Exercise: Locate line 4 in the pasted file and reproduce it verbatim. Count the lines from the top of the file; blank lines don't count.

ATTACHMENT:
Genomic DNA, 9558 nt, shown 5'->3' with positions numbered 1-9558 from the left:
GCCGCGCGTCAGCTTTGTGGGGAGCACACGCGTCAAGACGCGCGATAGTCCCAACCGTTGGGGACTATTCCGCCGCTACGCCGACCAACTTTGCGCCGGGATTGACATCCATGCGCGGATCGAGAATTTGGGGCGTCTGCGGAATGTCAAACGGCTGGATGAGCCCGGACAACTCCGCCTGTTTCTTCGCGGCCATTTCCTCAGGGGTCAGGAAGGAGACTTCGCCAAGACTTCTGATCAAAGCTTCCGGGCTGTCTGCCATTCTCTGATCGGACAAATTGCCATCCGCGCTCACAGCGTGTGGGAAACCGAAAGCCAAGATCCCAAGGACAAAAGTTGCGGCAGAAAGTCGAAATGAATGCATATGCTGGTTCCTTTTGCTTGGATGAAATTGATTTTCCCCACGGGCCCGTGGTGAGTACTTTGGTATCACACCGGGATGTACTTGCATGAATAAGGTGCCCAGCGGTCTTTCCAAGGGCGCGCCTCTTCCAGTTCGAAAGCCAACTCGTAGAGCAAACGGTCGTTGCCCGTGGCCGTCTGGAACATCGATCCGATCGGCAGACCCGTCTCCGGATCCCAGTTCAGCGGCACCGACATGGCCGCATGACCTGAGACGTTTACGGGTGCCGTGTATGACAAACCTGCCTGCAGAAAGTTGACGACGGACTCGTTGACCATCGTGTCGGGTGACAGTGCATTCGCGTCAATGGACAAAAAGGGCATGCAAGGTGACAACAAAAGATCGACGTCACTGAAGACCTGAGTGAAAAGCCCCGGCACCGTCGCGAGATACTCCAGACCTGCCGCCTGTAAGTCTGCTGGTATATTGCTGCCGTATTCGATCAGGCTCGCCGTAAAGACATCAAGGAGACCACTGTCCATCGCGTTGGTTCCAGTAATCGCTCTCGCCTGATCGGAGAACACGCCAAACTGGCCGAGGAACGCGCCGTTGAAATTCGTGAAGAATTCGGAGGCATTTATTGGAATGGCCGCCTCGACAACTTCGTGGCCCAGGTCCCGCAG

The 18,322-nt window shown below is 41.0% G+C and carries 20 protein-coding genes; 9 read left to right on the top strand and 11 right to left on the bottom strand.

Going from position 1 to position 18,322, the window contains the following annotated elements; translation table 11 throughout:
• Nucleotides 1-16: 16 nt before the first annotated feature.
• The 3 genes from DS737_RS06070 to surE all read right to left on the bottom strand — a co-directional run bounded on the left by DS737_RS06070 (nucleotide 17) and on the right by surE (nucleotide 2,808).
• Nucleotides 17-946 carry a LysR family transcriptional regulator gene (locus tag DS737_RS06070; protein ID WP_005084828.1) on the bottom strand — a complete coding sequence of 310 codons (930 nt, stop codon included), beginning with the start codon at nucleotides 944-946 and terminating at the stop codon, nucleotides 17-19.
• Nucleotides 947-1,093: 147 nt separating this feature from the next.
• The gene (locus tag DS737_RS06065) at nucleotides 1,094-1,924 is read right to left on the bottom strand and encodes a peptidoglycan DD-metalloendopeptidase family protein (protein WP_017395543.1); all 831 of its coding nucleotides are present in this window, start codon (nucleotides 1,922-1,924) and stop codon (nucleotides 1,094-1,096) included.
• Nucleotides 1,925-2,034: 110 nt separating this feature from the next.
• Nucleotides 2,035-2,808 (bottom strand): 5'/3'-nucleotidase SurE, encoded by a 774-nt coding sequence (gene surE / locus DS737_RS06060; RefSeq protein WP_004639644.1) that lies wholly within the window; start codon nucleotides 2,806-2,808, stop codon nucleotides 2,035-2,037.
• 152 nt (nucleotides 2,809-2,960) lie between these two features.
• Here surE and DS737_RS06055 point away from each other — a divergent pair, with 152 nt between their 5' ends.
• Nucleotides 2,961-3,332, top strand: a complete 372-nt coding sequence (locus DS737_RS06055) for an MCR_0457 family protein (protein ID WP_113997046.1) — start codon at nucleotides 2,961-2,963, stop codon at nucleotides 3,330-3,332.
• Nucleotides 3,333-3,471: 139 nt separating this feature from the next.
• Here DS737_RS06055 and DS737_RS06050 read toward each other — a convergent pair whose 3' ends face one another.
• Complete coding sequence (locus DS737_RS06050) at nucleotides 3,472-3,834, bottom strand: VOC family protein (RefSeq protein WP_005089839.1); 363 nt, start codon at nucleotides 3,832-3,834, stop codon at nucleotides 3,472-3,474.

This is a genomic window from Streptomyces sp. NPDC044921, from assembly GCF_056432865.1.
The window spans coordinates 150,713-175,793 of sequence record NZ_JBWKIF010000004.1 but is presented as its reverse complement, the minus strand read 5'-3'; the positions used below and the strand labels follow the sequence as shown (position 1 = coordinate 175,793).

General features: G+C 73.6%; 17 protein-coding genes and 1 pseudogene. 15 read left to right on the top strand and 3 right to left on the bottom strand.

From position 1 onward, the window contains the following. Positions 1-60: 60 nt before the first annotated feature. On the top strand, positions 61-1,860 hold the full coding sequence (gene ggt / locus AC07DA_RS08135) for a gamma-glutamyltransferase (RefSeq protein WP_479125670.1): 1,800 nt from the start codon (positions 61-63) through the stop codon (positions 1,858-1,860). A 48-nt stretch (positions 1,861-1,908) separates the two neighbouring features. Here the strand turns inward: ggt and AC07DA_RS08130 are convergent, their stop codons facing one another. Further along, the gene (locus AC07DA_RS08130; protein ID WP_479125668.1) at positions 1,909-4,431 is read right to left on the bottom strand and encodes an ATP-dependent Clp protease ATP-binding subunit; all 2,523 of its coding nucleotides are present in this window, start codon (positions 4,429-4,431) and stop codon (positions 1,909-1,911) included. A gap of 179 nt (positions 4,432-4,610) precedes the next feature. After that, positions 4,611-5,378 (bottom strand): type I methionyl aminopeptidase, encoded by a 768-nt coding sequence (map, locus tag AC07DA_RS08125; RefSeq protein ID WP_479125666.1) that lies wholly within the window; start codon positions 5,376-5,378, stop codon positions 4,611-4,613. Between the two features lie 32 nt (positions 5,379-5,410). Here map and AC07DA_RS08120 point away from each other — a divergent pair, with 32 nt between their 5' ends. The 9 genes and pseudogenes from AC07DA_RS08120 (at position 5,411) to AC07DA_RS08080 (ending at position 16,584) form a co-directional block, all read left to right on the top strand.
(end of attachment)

Going from position 1 to position 18,322, the window contains the following annotated elements; translation table 11 throughout: